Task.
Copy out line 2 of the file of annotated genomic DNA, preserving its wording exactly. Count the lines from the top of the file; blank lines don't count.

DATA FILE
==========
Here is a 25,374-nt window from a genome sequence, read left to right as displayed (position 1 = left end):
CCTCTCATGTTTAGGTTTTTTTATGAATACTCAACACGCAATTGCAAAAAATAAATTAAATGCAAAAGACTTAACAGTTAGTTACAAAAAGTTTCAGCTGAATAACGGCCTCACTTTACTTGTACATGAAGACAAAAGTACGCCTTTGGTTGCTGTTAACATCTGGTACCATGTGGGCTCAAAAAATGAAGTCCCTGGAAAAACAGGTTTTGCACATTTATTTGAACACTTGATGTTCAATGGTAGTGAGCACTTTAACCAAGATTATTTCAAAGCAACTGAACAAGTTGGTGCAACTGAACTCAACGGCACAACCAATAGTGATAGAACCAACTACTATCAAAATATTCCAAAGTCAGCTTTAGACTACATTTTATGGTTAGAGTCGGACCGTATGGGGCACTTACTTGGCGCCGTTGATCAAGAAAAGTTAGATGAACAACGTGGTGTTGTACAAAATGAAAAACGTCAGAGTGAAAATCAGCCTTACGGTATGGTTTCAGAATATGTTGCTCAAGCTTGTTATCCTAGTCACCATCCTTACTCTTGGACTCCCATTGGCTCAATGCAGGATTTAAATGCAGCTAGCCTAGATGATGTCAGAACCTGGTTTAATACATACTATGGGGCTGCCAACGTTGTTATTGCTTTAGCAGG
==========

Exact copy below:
CCTCTCATGTTTAGGTTTTTTTATGAATACTCAACACGCAATTGCAAAAAATAAATTAAATGCAAAAGACTTAACAGTTAGTTACAAAAAGTTTCAGCTGAATAACGGCCTCACTTTACTTGTACATGAAGACAAAAGTACGCCTTTGGTTGCTGTTAACATCTGGTACCATGTGGGCTCAAAAAATGAAGTCCCTGGAAAAACAGGTTTTGCACATTTATTTGAACACTTGATGTTCAATGGTAGTGAGCACTTTAACCAAGATTATTTCAAAGCAACTGAACAAGTTGGTGCAACTGAACTCAACGGCACAACCAATAGTGATAGAACCAACTACTATCAAAATATTCCAAAGTCAGCTTTAGACTACATTTTATGGTTAGAGTCGGACCGTATGGGGCACTTACTTGGCGCCGTTGATCAAGAAAAGTTAGATGAACAACGTGGTGTTGTACAAAATGAAAAACGTCAGAGTGAAAATCAGCCTTACGGTATGGTTTCAGAATATGTTGCTCAAGCTTGTTATCCTAGTCACCATCCTTACTCTTGGACTCCCATTGGCTCAATGCAGGATTTAAATGCAGCTAGCCTAGATGATGTCAGAACCTGGTTTAATACATACTATGGGGCTGCCAACGTTGTTATTGCTTTAGCAGG